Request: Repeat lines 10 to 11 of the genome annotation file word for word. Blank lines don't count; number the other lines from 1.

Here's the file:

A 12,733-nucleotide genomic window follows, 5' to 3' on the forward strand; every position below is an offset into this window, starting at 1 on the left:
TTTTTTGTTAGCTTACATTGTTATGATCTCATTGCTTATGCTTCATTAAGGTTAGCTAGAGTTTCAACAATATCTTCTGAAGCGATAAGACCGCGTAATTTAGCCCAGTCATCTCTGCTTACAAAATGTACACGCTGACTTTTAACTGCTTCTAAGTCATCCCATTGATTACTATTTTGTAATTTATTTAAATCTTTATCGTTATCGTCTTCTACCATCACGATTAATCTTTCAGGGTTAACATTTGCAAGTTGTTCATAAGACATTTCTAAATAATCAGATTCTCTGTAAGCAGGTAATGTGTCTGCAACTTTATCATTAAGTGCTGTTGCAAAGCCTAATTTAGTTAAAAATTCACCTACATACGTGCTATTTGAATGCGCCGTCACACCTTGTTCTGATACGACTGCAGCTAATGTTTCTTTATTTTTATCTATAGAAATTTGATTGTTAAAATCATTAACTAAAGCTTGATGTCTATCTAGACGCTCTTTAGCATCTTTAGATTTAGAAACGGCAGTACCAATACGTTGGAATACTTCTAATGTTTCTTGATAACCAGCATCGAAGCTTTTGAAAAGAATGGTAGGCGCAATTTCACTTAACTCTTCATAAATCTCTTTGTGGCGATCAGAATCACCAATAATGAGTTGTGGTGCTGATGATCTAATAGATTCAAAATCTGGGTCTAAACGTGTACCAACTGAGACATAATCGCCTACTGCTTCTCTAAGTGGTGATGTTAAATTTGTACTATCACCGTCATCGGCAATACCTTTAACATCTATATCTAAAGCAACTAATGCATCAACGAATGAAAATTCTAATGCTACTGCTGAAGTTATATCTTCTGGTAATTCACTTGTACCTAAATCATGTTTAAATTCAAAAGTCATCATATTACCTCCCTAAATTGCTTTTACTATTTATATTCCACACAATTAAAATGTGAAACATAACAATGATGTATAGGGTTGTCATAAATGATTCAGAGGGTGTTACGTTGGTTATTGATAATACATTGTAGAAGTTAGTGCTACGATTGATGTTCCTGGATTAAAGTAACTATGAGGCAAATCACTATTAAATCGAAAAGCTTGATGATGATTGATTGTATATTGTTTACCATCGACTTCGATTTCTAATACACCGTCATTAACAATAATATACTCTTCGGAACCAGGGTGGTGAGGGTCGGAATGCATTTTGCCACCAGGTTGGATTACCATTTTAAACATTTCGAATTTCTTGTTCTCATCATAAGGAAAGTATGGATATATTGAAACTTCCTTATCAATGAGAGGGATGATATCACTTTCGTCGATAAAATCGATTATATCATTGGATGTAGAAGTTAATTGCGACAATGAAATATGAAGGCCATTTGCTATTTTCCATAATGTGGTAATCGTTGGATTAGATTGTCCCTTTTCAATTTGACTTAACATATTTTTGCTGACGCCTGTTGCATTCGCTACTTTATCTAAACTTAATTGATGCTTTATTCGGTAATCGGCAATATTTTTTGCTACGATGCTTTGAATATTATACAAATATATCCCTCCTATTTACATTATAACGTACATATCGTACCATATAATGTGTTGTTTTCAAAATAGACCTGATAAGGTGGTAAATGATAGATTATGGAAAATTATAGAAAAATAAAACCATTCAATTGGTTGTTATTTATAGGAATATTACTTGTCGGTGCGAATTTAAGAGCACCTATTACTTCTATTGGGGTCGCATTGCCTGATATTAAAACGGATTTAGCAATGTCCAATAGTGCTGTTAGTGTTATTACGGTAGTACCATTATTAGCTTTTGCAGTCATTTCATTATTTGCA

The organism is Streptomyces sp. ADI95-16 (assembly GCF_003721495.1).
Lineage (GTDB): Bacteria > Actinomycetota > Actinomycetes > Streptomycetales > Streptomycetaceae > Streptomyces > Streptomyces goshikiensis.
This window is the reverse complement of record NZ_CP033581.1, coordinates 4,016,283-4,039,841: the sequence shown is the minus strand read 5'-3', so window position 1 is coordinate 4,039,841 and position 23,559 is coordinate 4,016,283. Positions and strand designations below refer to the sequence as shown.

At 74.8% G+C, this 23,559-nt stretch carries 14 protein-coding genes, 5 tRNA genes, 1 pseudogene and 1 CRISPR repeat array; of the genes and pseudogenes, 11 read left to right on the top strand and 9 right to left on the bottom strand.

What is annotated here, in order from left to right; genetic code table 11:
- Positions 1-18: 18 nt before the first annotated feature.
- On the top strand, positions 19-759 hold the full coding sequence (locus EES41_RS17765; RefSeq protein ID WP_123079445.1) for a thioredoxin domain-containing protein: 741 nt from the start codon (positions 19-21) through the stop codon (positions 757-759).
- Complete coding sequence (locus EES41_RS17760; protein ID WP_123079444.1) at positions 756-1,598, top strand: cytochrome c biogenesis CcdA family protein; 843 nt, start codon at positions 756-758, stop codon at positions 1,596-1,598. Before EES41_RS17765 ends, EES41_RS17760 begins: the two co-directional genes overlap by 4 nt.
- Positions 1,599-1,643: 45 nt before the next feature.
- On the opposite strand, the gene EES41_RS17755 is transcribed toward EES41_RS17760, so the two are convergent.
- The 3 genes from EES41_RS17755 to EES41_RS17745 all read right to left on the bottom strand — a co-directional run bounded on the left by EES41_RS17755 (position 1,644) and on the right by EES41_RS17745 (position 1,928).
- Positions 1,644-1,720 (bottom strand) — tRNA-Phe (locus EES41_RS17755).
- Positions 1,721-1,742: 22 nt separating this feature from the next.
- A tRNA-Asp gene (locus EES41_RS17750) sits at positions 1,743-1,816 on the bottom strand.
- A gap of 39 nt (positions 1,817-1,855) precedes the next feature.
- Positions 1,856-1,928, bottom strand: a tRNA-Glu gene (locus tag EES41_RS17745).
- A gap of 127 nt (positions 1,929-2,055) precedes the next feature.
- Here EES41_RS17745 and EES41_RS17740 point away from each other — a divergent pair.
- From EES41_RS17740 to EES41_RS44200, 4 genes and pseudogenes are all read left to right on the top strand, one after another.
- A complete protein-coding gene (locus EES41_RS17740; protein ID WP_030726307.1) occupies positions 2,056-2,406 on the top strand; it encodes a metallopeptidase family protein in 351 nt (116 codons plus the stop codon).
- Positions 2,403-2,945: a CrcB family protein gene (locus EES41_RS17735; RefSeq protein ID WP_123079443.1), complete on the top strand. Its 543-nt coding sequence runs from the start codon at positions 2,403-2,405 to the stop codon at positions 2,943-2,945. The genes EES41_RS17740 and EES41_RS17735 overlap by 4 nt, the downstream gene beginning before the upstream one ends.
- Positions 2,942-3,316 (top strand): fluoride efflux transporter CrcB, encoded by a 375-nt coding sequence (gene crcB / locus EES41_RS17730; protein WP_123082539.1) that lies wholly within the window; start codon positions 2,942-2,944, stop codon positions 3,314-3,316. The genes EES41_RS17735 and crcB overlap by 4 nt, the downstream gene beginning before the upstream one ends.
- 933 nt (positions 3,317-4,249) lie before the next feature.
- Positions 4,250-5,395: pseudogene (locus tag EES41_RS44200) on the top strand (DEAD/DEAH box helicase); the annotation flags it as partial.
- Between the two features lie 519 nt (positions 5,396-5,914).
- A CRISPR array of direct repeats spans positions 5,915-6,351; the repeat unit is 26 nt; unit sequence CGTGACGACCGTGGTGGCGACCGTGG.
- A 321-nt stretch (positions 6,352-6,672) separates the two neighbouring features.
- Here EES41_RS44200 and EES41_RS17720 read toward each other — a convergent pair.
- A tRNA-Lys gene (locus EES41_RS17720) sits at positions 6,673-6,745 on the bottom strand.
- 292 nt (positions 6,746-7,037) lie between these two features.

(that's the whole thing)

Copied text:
- Complete coding sequence (locus EES41_RS17760; protein ID WP_123079444.1) at positions 756-1,598, top strand: cytochrome c biogenesis CcdA family protein; 843 nt, start codon at positions 756-758, stop codon at positions 1,596-1,598. Before EES41_RS17765 ends, EES41_RS17760 begins: the two co-directional genes overlap by 4 nt.
- Positions 1,599-1,643: 45 nt before the next feature.